Medieval Arabic Culinary Literature Offers Lessons for the Present

Centuries-old cookbooks from the Abbasid era shed light on the lives of the upper strata of bygone Arab and Muslim societies, as well as the origins of dishes still popular today

Medieval Arabic Culinary Literature Offers Lessons for the Present
Jurjaniyya stew made with raisins, nuts and jujubes, using a recipe from the book “Kanz al-Fawaid.” (Mahmoud Habboush)

As a teenager, I used to read about the Mongols’ destruction of libraries. Millions of books were burned or thrown in the river during the invasion of Baghdad. This epic devastation often made me wonder about all the knowledge that was lost. In later years — thanks to my extracurricular interest in food and cooking — I especially wondered about what the people of that era ate. What was the cuisine like in the medieval metropolises such as Baghdad, Aleppo and Cairo? What dishes did the sultans of Egypt or the Abbasid caliphs in Iraq serve at their banquets?

At first, I thought the closest I would ever get to this “paradise lost” might be limited to my own imagination. But as I leafed through some of the available classic works of Arabic literature and medicine, I started to find snippets of tantalizing information. To my delight, I soon discovered that there were entire medieval Arabic cookbooks that had survived intact. They were not one, not two, but no fewer than nine.

The first such cookbook that I came across was compiled in the 14th century by an unknown Egyptian author. (I have read the books in Arabic, and all translations in this essay are mine.) This surprise happened 10 years ago, and it has since sent me on a journey of culinary discovery and delight. The book boasts many ingredients and recipes with names that sound otherworldly. Occasionally, I had stumbled upon familiar dish names referenced in classical books I had read, such as the famous “Book of Misers” by the ninth-century Iraqi litterateur al-Jahiz, who eloquently captured the zeitgeist of Abbasid Iraq with books poking fun at misers or criticizing anti-Black racism.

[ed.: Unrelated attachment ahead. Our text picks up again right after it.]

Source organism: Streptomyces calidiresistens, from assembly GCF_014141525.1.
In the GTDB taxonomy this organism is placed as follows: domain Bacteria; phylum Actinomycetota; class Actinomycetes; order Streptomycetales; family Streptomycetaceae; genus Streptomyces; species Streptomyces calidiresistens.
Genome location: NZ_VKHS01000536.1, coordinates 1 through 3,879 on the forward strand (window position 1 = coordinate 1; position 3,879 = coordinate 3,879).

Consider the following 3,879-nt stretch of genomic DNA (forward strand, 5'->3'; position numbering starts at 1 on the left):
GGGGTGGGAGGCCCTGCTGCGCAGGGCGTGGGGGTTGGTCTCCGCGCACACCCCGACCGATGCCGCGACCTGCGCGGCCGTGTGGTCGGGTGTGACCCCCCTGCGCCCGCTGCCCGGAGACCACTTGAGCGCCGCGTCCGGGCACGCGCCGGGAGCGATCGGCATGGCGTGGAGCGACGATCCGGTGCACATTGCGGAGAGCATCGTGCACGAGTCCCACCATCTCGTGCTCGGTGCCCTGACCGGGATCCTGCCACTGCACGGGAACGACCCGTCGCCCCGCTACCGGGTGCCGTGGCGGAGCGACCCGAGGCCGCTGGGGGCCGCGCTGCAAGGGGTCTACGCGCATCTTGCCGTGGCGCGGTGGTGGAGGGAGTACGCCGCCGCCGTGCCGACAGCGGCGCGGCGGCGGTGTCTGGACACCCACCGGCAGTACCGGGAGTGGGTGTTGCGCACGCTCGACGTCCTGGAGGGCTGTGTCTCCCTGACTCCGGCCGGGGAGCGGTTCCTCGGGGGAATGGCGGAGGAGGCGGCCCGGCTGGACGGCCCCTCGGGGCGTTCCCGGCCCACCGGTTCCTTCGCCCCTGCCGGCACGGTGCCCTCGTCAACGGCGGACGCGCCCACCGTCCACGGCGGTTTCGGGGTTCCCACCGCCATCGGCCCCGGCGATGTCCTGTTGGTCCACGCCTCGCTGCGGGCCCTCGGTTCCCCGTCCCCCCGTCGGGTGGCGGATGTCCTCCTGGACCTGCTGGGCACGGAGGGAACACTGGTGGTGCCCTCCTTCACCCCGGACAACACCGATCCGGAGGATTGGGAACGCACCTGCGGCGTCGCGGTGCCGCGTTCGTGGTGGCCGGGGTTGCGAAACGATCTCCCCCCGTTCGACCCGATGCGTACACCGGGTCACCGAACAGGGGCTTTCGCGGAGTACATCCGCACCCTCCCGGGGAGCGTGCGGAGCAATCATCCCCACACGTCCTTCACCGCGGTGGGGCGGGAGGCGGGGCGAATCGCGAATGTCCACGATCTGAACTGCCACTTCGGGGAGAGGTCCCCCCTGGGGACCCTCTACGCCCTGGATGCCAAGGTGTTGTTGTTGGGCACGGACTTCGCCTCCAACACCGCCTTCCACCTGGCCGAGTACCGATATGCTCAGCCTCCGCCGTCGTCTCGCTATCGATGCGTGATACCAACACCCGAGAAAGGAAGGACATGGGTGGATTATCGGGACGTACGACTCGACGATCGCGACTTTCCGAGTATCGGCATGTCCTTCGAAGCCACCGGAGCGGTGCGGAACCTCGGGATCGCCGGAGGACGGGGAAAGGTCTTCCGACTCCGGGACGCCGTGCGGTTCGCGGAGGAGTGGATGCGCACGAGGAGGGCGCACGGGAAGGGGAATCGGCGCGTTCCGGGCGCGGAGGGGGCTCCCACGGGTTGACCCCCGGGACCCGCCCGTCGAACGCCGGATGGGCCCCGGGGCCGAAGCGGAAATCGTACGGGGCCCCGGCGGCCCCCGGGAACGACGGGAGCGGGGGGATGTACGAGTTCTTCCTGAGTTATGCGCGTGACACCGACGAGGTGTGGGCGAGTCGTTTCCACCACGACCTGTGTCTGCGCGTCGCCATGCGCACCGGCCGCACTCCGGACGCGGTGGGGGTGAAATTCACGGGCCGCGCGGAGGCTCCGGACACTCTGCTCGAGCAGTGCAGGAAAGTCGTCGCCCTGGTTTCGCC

It took me a good chunk of time and research before I could begin to understand what was going on in these recipes. Part of the problem was the unfamiliar names of ingredients and cookware. Another was the unusual methods of preparing some of the dishes. Dunk a whole chicken in sugary syrup to braise it? Sure, I enjoy Chinese sweet-and-sour chicken, chicken and vegetables stir-fried in Thai sweet chili sauce and Moroccan savory dishes made with sweet ingredients, but this took the marriage of chicken and sugar to a whole new level.

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